I hope this question is appropriate here, since this is a problem when compiling my uBITx code.
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I ignore this and (other than the occasional segmentation fault), everything still seems to work.
PlatformIO Extension: 2.10
Arduino Extension: 0.3.2
I know there are newer versions of Arduino available, but there the serial monitor in VSCode doesn't work with them.
Any ideas, 73,
Mark,toggle quoted messageShow quoted text
Very weird that GCC reports a segmentation fault, but only sometimes.
My best guess would be memory errors in the host computer.
Any chance you could try this on a different computer?
For somebody keen to hack hardware, a suitable host might be a Raspberry Pi 4.
Quite cheap if you already have a keyboard, mouse, and your TV has an HDMI port.
Or perhaps a borrowed laptop.
On Tue, Nov 10, 2020 at 06:35 PM, Mark Erbaugh wrote:
I'm using VSCode to do my Arduino coding. It took some setting up, but it is working well most of the time. Every once in a while, when I make a change to the code and compile it, GCC is reporting a segmentation fault. If I exit and restart VSCode, the next compile goes fine.
I've seen issues with the AVR compiler before. I've also used newer versions of the arduino IDE with VSCode. I don't think I've seen that lint warning, though.
I suspect the tool is confusing itself somehow, especially if a recompile fixes it. While a little annoying, unless you want to figure out and help fix the compiler bug, I'd say just recompile and move on :P
toggle quoted messageShow quoted text
That "segmentation fault" would seem to be happening in your computer
or in the Visual Studio software you are using to compile code for your
Arduino. This seems unusual because we usually see segmentation faults
in code that has been compiled and then run on some other target computer.
If I read this correctly your segmentation fault is happening in the computer
you are using to edit and compile code for use on an Arduino.
Segmentation faults are usually caused by jump or write statements that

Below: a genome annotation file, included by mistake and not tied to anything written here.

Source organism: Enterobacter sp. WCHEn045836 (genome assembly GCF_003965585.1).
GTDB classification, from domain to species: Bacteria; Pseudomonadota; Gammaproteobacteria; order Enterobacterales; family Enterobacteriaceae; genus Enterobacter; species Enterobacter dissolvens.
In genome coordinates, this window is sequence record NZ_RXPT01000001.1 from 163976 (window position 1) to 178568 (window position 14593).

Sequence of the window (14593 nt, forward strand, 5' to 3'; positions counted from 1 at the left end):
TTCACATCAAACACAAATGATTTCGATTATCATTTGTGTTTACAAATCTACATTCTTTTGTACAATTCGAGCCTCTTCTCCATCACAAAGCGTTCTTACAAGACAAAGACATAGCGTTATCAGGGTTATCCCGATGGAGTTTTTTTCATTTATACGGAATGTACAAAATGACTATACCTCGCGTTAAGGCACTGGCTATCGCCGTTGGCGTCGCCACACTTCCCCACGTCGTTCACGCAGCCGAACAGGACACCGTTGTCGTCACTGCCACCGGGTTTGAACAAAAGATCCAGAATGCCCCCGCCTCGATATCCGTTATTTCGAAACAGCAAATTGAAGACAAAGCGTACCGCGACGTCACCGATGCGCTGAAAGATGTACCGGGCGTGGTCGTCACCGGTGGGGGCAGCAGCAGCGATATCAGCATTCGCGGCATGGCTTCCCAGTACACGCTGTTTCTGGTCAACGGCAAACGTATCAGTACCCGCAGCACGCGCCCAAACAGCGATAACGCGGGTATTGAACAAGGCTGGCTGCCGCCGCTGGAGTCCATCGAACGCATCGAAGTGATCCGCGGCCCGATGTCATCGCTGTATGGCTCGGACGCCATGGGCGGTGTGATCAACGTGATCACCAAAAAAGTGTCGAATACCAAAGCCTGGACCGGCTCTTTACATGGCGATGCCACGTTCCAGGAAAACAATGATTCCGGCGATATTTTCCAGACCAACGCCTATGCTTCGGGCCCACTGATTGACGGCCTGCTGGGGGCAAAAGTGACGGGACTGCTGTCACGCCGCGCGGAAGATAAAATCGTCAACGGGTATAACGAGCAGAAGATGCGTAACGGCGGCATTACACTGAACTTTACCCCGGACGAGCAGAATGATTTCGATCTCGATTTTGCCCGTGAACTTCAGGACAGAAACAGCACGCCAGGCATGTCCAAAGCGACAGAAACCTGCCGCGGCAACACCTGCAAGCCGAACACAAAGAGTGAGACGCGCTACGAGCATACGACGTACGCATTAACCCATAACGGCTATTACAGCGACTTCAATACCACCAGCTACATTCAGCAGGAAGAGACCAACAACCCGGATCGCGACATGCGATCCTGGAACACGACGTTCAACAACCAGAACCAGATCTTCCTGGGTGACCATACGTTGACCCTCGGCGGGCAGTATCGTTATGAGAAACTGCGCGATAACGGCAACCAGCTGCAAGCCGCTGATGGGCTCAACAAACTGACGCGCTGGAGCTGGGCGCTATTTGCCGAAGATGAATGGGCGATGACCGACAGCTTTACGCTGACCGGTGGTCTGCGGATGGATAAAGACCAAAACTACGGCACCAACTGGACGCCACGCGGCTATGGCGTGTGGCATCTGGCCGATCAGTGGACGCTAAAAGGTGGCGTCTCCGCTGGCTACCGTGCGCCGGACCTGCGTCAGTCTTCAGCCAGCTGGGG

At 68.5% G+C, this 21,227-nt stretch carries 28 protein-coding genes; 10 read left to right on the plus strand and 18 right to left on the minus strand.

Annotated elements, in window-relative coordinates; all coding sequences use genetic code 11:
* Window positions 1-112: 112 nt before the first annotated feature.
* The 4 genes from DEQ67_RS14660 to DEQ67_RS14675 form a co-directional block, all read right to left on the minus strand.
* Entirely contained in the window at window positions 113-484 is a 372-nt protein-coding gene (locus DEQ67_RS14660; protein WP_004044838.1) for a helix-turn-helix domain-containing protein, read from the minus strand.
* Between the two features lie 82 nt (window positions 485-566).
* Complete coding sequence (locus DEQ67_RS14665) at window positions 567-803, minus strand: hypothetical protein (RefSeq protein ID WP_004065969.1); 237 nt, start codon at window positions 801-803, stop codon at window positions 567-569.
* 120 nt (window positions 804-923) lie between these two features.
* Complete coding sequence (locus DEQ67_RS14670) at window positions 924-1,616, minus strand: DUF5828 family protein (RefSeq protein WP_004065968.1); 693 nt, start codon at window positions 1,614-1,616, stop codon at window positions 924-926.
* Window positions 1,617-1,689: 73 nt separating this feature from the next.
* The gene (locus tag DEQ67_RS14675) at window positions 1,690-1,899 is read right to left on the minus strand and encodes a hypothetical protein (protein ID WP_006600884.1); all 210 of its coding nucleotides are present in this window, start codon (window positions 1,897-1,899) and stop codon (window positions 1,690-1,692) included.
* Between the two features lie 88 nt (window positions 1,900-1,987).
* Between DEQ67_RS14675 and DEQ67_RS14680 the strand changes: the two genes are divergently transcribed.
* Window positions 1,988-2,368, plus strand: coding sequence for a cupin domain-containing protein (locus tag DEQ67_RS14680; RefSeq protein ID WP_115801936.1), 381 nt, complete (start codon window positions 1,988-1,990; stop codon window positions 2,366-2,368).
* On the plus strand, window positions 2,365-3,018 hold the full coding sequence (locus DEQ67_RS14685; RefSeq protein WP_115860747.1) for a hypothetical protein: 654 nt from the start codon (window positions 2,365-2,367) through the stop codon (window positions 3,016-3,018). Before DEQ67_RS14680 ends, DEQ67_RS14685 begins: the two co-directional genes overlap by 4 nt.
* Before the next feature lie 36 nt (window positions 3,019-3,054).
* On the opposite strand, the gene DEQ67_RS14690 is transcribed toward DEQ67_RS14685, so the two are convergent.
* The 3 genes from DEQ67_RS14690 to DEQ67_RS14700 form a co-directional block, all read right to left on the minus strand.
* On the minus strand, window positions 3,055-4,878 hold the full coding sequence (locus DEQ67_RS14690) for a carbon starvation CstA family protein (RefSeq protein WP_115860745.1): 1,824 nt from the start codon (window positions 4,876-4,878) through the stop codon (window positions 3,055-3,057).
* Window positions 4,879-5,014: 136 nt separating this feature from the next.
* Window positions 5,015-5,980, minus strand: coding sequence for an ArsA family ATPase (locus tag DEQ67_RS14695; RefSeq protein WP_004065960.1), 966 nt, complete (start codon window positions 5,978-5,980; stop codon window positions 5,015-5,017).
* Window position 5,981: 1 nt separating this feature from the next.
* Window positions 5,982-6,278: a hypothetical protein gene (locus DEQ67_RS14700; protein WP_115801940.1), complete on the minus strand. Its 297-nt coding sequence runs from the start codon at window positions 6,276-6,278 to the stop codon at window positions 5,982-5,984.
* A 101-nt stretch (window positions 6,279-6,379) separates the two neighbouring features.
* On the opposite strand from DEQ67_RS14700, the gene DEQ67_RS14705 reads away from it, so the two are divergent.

try to access memory inappropriately, or try to write to memory that is
not accessible to the program being run. It can be caused by memory
faults, code errors, or CPU problems.
This problem may be hard to locate and maybe even more difficult to fix.
Core dumps may indicate where the fault is happening, but the segment
fault may destroy any footprints left behind by its action, depending on
where it tried to go and what it tried to do there.
This reference may give some insight into the problem, but it appears that
Visual Studio may have been written in Python, so the problem could also
be in the Python interpreter. Check that your version of PY code is
compatible with the release version of Visual Studio that you have installed.
There are other on-line discussions that appear to address segmentation
faults with Visual Studio.
Most of us are using the Arduino IDE for our work with AVR & Arduino systems.
The Arduino IDE shown in some Linux repositories shows as version 2.x when
in fact it is actually release 1.0 or earlier. This is because of a disagreement
between the IDE builders and the Linux community. If you are going to use the
latest Arduino IDE on Linux you really need to go to the Arduino IDE web sight
and download and install release 1.8.x directly from there.
On Tue, Nov 10, 2020 at 7:35 PM Mark Erbaugh <mark.election@...> wrote:
I did some research and found that the segmentation fault is related to an issue in newer versions of the AVR Board Manager in the Arduino program. The recommendation was to revert to version 1.6.21. I did that, and in dozens of compiles, I've not had a segmentation fault.
However, compiling the exact same source code results in greater memory usage. For example with a current project:
1.8.3 (newest) 29084 bytes of program and 914 bytes of variables
1.6.21 29346 bytes of program and 877 bytes of variables (262 bytes more program, 37 less bytes variables).
Again, this was exactly the same source code, I just changed the version of the AVR board manager.